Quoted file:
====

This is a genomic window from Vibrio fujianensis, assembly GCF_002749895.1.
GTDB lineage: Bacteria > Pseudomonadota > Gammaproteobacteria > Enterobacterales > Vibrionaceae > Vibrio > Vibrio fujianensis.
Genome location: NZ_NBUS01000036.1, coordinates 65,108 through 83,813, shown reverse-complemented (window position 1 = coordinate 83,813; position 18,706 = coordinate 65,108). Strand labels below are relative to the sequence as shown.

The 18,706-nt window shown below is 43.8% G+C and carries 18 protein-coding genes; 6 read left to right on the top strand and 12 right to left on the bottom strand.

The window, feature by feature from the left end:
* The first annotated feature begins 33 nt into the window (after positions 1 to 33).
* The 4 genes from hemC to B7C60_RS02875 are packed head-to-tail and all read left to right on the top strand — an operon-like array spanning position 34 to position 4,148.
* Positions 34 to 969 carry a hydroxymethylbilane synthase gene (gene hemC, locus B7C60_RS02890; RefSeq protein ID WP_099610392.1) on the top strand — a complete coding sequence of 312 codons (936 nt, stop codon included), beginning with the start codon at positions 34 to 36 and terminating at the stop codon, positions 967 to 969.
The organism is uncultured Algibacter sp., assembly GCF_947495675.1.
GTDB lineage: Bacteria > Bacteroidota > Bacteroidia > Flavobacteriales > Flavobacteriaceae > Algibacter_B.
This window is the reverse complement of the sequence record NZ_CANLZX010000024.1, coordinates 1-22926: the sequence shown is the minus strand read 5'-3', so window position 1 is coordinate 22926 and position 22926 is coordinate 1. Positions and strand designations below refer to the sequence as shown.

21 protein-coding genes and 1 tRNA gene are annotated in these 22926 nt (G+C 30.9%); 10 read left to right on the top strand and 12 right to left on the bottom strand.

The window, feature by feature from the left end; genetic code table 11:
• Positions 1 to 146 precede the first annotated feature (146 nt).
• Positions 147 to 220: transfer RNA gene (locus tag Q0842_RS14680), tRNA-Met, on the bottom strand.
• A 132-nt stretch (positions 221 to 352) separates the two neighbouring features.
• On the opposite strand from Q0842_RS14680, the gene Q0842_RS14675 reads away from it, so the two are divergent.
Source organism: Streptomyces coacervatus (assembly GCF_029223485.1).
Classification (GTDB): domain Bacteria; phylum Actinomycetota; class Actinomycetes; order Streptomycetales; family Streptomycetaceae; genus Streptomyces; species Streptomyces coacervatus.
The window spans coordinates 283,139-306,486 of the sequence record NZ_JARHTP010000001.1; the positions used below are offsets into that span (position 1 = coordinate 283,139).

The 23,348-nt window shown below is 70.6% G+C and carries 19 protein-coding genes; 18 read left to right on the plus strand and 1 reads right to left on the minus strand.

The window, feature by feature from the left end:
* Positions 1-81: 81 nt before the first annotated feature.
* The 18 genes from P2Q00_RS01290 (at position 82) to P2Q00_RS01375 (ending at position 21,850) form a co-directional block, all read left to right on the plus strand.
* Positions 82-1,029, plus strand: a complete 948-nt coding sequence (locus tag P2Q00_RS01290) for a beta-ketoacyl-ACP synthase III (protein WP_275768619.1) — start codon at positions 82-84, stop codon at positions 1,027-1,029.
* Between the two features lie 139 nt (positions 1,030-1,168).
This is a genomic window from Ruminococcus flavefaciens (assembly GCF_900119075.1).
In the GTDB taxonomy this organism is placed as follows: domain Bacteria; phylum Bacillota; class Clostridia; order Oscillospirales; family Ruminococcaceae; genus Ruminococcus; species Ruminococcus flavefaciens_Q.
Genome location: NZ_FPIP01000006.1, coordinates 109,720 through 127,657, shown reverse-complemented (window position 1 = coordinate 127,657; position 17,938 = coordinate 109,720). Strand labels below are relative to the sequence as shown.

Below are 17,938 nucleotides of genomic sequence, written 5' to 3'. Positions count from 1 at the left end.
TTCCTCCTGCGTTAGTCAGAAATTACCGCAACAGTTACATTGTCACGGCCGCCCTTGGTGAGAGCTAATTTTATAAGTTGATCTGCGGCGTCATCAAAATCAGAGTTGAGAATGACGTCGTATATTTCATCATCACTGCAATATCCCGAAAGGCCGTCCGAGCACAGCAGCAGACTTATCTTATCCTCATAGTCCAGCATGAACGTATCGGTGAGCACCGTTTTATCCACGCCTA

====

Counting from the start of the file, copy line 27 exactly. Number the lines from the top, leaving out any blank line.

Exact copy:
This is a genomic window from Ruminococcus flavefaciens (assembly GCF_900119075.1).